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Write the equation $x^2+y^2=2y$ in spherical coordinates.

My solution: Using relation between spherical coordinates and rectangular we get:$$(\rho \cos \theta \sin \phi)^2+(\rho \sin \theta \sin \phi)^2=2\rho \sin \theta \sin \phi$$ $$\rho^2 \sin^2 \phi=2\rho \sin \theta \sin \phi$$

However the answer on the book is $\rho \sin \phi=2\sin \theta$. It look like mine but after reduction to $\rho \sin \phi$. Can anyone explain why we can reduce above equation to $\rho \sin \phi$? What about $\rho=0$ and $\phi=0,\pi$?

Would be very grateful for good explanation.

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It is true that $\rho=0$ and $\sin \phi =0$ satisfy the equation, but the equation $\rho \sin \phi = 2 \sin \theta \ (*)$ includes the two conditions anyway.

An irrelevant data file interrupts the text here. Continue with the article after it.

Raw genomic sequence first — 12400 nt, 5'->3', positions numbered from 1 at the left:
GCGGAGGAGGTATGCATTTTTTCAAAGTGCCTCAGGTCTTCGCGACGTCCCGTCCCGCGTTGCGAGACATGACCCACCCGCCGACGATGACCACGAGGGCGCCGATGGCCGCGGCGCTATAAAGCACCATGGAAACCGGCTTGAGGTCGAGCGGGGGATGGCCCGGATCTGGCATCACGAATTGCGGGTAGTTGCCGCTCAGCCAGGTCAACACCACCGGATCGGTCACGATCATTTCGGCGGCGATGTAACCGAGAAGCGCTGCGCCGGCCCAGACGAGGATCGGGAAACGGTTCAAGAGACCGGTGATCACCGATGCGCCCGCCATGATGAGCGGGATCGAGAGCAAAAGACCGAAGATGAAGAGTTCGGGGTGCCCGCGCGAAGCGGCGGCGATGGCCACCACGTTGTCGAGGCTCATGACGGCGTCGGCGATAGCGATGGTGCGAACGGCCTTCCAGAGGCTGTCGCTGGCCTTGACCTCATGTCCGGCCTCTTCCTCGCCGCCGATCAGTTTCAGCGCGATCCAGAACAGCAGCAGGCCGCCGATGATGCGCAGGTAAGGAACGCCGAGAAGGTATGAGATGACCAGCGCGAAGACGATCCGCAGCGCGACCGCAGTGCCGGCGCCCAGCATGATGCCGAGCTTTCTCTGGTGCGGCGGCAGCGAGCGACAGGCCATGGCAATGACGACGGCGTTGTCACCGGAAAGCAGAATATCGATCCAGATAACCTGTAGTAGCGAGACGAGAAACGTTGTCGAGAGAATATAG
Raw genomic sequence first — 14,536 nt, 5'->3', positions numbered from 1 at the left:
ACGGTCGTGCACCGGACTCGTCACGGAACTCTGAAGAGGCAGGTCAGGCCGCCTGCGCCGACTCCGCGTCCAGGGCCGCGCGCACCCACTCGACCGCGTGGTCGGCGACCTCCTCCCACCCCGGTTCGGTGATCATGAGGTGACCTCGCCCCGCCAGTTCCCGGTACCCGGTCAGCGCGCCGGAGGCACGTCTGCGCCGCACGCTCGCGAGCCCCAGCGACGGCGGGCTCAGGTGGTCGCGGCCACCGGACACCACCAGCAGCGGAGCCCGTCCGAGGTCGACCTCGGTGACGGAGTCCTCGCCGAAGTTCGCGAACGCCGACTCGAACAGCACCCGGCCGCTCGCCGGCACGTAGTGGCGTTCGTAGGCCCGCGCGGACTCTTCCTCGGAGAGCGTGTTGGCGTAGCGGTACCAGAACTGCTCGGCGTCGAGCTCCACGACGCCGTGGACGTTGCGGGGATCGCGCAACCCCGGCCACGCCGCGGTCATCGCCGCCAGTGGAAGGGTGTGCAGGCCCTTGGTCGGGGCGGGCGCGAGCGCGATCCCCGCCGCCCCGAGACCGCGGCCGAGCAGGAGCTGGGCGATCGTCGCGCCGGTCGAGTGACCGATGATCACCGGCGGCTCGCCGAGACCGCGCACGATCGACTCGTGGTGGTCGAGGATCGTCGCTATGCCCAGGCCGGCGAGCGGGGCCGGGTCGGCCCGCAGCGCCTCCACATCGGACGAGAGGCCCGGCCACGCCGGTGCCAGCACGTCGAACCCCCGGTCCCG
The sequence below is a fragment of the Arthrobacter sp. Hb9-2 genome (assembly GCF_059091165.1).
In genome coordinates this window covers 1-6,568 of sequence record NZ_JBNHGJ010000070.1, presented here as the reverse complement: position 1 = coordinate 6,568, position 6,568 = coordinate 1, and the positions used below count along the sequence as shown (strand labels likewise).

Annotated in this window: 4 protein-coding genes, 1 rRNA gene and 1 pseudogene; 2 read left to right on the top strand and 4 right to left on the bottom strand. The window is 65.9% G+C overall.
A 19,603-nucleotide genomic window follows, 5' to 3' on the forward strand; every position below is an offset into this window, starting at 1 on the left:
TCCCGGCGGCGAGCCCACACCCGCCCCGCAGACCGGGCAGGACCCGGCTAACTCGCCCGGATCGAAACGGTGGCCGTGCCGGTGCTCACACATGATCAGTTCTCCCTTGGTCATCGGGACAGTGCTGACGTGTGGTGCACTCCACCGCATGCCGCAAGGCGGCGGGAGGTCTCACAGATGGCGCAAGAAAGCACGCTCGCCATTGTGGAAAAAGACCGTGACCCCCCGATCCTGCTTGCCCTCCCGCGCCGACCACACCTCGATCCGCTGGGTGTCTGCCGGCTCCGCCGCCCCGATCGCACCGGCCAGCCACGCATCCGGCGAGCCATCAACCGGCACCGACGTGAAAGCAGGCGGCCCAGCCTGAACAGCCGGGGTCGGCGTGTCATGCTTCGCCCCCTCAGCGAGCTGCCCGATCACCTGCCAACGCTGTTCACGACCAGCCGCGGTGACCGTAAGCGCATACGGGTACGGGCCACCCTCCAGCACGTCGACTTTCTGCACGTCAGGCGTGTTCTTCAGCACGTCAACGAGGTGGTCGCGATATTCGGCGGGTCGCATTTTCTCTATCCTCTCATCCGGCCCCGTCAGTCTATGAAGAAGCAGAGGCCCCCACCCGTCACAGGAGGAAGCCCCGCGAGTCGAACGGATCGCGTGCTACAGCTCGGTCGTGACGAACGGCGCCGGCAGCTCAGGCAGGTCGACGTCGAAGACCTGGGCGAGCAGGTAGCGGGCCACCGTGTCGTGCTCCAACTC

$\rho = 0$ represents the point $(0,0,0)$, which is obtained in $(*)$ by setting $\rho=0$, $\phi$ as any real number, and $\theta=0$.

$\sin\phi=0$ represents the z axis, which is obtained in $(*)$ by setting $\phi=k\pi$, $\rho$ as any real number, and $\theta=0$.

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  • $\begingroup$ I think in your last sentence something is wrong. If we put in $(*)$ the $\phi=k\pi$ and $\theta=0$ we get $p\sin k\pi=\sin 0$ or $p\cdot 0=0$ ??!! $\endgroup$ – ZFR Oct 15 '17 at 13:21
  • $\begingroup$ sorry I don't see the problem in that; $\rho \cdot 0$ is $0$. $\endgroup$ – Rishi Oct 15 '17 at 13:22

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